ONE of the first few things a newcomer to Seattle will frequently hear is that the summers here are really gorgeous, we have some of the best food in the country and the city has a thriving local arts, culture and music scene.
You’ll also hear sooner or later that the Emerald City is plagued with a social condition that clutches the local population in its icy grasp and quickly engulfs the unwary into its cold, unfeeling, unwelcoming soul.
Welcome, my friends to the experience known as The Seattle Freeze.
Or is that really the case?
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If it were true, how do people make any friends at all in this town, let alone date, find love, and even marry, as many continue to do?
I have never experienced Seattle Freeze, and I’ll tell you why.
What causes people to believe there’s an anti-social freeze here? A conversation about this topic almost always divides right down the middle between the Freeze Believers and the Freeze Deniers.
Is it merely a case of self-fulfilling prophecy, of outcomes based on biased preconceived notions, people seeing what they want or expect to see? Or is there some rational basis to the view that it’s hard to make friends, date, or find romance here?
When I first moved here in 2005 from Vancouver, B.C., I noticed right away that the city was indeed rich with techies and nerds in its general population. With Microsoft, Amazon.com and Boeing serving as the Holy Trinity of major employers, this is no surprise. Indeed, as a techie myself, I felt like I fit right in. I did notice that it was a little hard to make friends at work since everyone was so absorbed in their work. I desperately needed another social outlet.
I searched and found many social groups on Meetup.com (I actually now organize the Seattle Singles Meetup), Facebook, Craigslist, as well as word of mouth. In a short time, my social calendar had filled up beyond capacity and I had made a rogue’s gallery of friends who are still with me.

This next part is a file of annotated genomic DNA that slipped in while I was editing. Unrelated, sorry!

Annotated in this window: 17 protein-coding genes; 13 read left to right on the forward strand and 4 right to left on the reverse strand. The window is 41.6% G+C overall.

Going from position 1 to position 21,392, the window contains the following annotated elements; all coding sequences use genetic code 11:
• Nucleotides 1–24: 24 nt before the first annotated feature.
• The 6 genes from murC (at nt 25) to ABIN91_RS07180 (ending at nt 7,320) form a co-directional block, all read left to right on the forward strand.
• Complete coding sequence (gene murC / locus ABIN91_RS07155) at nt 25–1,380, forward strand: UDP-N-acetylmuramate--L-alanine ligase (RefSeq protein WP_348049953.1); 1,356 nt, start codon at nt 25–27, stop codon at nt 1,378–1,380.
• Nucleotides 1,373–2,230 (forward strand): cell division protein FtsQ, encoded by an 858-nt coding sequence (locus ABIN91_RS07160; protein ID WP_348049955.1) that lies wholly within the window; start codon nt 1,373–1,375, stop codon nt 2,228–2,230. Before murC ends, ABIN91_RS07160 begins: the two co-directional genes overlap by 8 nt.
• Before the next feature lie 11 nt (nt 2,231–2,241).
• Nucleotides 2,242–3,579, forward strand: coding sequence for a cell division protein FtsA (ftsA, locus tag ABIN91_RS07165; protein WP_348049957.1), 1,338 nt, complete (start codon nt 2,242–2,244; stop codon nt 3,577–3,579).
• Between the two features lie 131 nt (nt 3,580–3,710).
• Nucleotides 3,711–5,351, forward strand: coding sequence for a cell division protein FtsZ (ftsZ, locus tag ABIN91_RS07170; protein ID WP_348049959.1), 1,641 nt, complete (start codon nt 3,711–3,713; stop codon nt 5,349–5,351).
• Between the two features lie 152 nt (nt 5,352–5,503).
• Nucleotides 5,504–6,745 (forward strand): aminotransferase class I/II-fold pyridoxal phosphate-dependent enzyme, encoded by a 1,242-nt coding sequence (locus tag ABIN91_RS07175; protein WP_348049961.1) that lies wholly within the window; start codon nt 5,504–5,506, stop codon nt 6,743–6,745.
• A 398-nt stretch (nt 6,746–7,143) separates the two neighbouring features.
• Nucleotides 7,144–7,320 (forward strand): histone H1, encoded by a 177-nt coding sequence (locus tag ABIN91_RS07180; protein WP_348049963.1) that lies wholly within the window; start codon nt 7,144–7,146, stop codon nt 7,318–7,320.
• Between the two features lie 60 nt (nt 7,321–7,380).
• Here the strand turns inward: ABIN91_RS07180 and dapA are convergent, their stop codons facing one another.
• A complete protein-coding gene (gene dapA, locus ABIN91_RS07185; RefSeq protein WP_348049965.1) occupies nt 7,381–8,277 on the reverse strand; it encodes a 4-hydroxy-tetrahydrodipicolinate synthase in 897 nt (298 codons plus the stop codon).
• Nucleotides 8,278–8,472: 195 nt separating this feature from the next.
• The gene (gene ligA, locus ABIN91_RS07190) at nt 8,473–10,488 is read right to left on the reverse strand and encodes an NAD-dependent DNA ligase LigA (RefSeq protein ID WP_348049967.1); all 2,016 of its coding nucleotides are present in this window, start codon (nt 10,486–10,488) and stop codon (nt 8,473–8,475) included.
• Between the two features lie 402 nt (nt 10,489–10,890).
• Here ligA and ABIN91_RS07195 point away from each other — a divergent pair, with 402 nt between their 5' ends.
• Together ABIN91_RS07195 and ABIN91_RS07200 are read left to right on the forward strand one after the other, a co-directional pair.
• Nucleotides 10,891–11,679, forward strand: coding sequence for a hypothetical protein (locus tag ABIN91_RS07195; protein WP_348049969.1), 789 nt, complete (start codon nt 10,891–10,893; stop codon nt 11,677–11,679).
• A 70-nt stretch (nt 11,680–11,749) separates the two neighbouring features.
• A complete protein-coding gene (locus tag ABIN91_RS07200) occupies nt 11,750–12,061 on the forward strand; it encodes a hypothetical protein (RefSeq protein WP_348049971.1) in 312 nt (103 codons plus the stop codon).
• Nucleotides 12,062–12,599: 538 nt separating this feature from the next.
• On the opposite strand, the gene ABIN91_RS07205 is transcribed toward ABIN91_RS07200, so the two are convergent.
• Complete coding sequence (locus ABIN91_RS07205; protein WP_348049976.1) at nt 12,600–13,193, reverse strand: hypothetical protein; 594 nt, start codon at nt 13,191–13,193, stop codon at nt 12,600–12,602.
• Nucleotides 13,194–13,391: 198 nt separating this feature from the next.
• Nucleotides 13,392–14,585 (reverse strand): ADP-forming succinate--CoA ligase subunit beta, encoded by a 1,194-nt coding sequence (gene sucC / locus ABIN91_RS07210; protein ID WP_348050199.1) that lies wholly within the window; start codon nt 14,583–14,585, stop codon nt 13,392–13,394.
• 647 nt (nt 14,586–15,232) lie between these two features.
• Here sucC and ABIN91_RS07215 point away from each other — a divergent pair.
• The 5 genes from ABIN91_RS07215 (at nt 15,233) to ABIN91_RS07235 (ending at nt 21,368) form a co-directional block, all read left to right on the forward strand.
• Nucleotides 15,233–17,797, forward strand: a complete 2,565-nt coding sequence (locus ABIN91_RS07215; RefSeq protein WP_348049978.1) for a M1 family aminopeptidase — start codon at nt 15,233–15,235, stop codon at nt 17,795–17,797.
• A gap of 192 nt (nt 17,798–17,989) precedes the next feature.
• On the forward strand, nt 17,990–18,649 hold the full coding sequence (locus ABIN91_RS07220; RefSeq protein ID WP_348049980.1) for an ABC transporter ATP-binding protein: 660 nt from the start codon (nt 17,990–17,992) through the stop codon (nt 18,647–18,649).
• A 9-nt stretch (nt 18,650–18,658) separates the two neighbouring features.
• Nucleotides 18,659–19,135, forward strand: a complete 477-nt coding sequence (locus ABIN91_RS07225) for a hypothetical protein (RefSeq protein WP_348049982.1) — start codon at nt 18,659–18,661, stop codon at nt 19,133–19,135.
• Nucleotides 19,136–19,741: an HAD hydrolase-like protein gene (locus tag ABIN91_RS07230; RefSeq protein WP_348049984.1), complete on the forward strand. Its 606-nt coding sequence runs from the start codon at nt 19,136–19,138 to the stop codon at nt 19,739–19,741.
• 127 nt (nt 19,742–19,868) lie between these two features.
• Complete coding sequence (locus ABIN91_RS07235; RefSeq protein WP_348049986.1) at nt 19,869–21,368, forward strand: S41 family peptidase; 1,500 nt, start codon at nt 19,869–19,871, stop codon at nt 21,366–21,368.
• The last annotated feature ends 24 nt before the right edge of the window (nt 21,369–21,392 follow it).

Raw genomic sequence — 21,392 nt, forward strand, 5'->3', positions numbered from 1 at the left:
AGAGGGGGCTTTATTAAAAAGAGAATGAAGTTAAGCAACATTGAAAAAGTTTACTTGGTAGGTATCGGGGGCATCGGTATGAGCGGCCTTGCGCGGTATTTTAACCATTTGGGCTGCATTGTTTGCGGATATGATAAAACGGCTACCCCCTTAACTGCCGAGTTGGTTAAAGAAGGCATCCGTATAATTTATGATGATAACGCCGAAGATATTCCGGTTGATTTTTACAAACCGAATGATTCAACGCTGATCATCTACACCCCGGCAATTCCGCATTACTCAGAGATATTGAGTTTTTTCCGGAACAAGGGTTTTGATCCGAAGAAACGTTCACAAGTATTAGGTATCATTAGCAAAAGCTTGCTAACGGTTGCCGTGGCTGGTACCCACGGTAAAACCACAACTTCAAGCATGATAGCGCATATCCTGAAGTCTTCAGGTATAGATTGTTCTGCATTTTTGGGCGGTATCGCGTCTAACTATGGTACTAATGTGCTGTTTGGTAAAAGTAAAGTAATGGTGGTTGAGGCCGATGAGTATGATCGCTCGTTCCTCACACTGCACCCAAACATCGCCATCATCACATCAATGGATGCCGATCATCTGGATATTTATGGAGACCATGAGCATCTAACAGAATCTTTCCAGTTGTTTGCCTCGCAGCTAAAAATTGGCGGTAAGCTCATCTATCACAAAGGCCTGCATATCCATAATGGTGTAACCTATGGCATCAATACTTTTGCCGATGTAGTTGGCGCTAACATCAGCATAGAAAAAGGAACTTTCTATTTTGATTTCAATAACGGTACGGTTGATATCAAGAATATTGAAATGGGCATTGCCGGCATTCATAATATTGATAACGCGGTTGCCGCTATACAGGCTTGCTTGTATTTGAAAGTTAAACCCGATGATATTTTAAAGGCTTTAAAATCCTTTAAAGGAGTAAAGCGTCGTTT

The point is this: Yes, Seattle Freeze may exist (for some), but I see it largely as a self-fulfilling prophecy. If you put the Xbox away, make friends with a wide variety of people, make the effort to be an interesting person who people actually want to talk to, stop hanging out at the same bars (noisy bars are actually the worst place to meet people) or with the same circle of friends, and enter a whole new venue like you own the place (don’t slouch, dress well, talk to people with confidence and be friendly), I promise you things will change for you.
At the end of the day, you get out what you put in. Try all of these things. But most of all, don’t ever get discouraged. Life never gives you promises, only opportunities.
To the ladies of Seattle, from whom I largely seem to hear complaints about the gentlemen: Give the guys a chance. Don’t huddle in a corner with your girlfriends and expect someone to break into your inner circle.
Work the crowd, circulate, be sociable and let the gentlemen have a chance to chat you up or perhaps buy you a drink. Who knows? They might even ask you out, with a little flirting and coaxing.
If there’s one take-away it is that we’re all responsible for our own happiness. No one is going to hold our hand.
Maybe together we can bring about The Great Thaw here in Seattle? Godspeed.
Rishad Quazi is a technology project manager and organizes the Seattle Singles Meetup on Meetup.com. Originally from Vancouver, B.C., he has lived around the world.